We were able to venture many of my old haunts as well as some new corners of this extensive (and continually updated) immense city. One of the highlights was an evening boat tour along the Han River—which flows through the center of the city. The view offered from the river was a stunning and shimmering panorama of one of the world’s most vibrant cities. The experience was animated with the sights of colors, the sounds of laughter, and the smells of Korean barbecues. No city seems more alive than Seoul in the summer.
We also had a chance to spend a day in the Southern Port city of Busan. Busan is South Korea’s second largest metropolis after Seoul, with a population of approximately 3.6 million . The Metropolitan area (includes adjacent cities of Gimhae and Yangsan) has a population of over 4.5 million, and when including nearby Ulsan, and the South Gyeongsang region—the area has over 8 million population in the metropolitan area . The area also has Korea’s largest beach and Korea’s longest river, the Nakdong River. Busan is the largest port city in South Korea and the world’s fifth busiest seaports. Busan also offers one the world’s best seafood markets, and includes many Korean fish favorites of all types. We also got to experience the ocean shoreline vistas from atop an open air bus, and we sampled the Korean street sweet treats in the bustling shopping district. From Busan we able to rapidly travel back to Seoul via one of the world’s fastest “bullet trains.” City Life is Korea holds many charms.
One of my favorite classes in the fashion program was Visual Merchandising with professor Jennifer Knaus. We were given lots of projects designed to challenge ourselves to design store layouts and window displays, while finding and creating beautiful compositions from every day items such as paint swatches.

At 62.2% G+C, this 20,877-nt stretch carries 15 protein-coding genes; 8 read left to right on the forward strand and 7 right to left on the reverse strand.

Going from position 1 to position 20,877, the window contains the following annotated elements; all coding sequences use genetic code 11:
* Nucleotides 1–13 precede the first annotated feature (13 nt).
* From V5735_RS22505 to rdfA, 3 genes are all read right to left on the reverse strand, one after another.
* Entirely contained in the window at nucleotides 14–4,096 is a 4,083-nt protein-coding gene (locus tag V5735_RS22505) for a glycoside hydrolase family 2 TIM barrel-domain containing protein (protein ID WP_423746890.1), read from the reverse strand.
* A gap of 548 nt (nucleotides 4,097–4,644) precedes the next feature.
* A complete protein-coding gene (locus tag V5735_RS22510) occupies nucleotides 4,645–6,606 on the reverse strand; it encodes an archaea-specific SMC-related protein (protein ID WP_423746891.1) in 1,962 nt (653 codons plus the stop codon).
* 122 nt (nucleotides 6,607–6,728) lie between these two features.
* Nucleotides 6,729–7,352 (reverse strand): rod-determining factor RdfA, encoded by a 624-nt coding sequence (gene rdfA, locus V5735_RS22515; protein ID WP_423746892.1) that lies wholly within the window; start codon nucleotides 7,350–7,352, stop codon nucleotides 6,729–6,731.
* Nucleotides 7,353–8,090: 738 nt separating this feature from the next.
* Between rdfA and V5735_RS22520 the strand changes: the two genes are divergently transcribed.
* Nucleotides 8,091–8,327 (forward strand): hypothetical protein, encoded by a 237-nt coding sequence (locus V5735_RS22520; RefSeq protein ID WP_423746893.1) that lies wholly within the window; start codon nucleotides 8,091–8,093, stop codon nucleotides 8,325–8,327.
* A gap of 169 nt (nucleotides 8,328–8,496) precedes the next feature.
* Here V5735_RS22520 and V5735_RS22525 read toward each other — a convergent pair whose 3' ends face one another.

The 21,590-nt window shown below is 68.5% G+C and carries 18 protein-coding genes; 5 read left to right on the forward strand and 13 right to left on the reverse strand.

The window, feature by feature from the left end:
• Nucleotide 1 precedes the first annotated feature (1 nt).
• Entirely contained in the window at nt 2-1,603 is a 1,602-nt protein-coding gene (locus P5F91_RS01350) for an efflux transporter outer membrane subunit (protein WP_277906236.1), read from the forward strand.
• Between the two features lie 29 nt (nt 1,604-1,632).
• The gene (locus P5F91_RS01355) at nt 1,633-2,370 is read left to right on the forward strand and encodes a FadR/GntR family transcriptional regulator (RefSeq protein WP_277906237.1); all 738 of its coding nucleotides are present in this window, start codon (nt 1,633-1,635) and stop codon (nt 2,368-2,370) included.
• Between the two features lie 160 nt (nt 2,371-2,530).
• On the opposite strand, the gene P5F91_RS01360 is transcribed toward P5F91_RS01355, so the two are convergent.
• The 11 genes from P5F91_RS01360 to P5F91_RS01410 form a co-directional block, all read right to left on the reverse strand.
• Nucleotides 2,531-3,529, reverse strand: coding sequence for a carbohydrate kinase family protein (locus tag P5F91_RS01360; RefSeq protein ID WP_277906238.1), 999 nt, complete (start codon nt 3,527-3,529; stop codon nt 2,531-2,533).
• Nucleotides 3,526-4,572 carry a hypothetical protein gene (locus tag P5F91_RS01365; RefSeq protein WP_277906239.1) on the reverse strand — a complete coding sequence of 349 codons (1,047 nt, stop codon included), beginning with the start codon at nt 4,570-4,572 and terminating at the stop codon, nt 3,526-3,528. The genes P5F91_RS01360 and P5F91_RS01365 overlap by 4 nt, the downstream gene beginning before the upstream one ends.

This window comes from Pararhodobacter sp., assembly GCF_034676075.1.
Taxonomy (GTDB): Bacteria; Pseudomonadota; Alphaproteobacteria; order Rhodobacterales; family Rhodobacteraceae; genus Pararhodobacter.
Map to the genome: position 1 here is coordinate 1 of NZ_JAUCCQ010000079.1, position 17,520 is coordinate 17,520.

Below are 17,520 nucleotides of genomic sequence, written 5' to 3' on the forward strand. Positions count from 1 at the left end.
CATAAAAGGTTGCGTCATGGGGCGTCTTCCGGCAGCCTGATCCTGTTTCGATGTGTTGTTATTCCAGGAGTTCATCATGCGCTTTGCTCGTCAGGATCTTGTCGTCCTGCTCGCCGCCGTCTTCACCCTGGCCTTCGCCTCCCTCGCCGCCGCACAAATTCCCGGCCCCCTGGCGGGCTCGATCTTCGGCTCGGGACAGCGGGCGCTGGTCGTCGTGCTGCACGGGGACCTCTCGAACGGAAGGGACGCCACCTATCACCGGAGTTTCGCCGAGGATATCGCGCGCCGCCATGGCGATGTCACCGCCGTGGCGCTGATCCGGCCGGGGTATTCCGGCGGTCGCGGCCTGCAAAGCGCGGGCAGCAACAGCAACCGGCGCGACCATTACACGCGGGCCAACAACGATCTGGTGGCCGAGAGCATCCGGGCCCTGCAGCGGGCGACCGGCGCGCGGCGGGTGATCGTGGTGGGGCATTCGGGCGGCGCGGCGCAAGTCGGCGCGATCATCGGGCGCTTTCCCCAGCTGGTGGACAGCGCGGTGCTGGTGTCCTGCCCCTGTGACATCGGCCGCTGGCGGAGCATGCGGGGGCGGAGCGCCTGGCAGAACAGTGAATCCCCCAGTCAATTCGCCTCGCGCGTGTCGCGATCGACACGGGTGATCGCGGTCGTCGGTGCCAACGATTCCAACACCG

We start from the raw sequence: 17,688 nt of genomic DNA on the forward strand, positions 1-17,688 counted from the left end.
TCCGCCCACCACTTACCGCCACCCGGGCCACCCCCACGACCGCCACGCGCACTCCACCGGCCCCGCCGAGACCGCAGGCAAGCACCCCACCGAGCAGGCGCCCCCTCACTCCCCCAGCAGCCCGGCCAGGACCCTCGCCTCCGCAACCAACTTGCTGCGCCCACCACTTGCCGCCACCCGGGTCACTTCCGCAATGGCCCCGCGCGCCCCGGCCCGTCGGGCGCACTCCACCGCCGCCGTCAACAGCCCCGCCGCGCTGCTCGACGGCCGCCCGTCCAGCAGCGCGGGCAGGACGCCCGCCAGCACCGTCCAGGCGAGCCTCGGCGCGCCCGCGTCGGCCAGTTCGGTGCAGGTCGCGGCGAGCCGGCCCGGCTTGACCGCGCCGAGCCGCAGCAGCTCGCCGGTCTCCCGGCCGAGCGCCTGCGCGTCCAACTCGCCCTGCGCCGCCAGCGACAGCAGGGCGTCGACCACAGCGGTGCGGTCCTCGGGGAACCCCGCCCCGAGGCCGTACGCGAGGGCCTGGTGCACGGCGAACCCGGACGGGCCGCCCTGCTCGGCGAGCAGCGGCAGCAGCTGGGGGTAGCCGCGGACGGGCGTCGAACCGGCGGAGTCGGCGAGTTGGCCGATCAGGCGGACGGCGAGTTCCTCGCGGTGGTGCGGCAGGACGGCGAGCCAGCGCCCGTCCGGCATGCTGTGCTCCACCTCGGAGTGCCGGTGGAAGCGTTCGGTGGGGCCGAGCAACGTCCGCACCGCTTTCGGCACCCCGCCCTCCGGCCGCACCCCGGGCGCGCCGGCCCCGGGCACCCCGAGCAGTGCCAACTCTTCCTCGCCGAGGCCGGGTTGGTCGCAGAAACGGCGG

I’m most proud of my vignette composition:
After creating countless paint swatch lollipop “pinwheels,” garlands, and “candies” I fell madly in love with being able to design and create with paint swatches. I then realized that paint swatches are an easy commodity for college students to get their hands on, so why not devote this entry to fun, easy projects to bring color and excitement to your dorm!
I created my own version of this paint swatch “painting,” directions and a sneak peek are below:
This is what I used:
Recycled Cardboard (it was inside a package)
Glue–Adhesive Spray, glue sticks, and rubber cement were all used accordingly!
To create my wall art, I cut various paint swatches into triangles to create my “pinwheel” motif. To adhere to the cardboard, I sprayed the cardboard with adhesive spray, working in small areas. Rubber Cement was used to secure the triangles to the cardboard. (Glue sticks came into play when the swatches became stubborn and fell off). My composition is for now a work in progress, but I’m going to decide whether or not I like the organic look of the cardboard in between, or I may continue to fill in the entire sheet. To finish the project, I will matte and frame it and voila! (Photos to follow once completed).
If you live in Northeast Ohio, this summer’s weather has been less than desirable to say the least. If you find yourself with free time, as many of us students do, fill your spare time with a great book. Reading during the summer keeps your mind sharp, especially if you are not enrolled in summer courses! Oprah’s reading list offers plenty of reads to keep you occupied this summer! The list contains books of all genres to be enjoyed by all!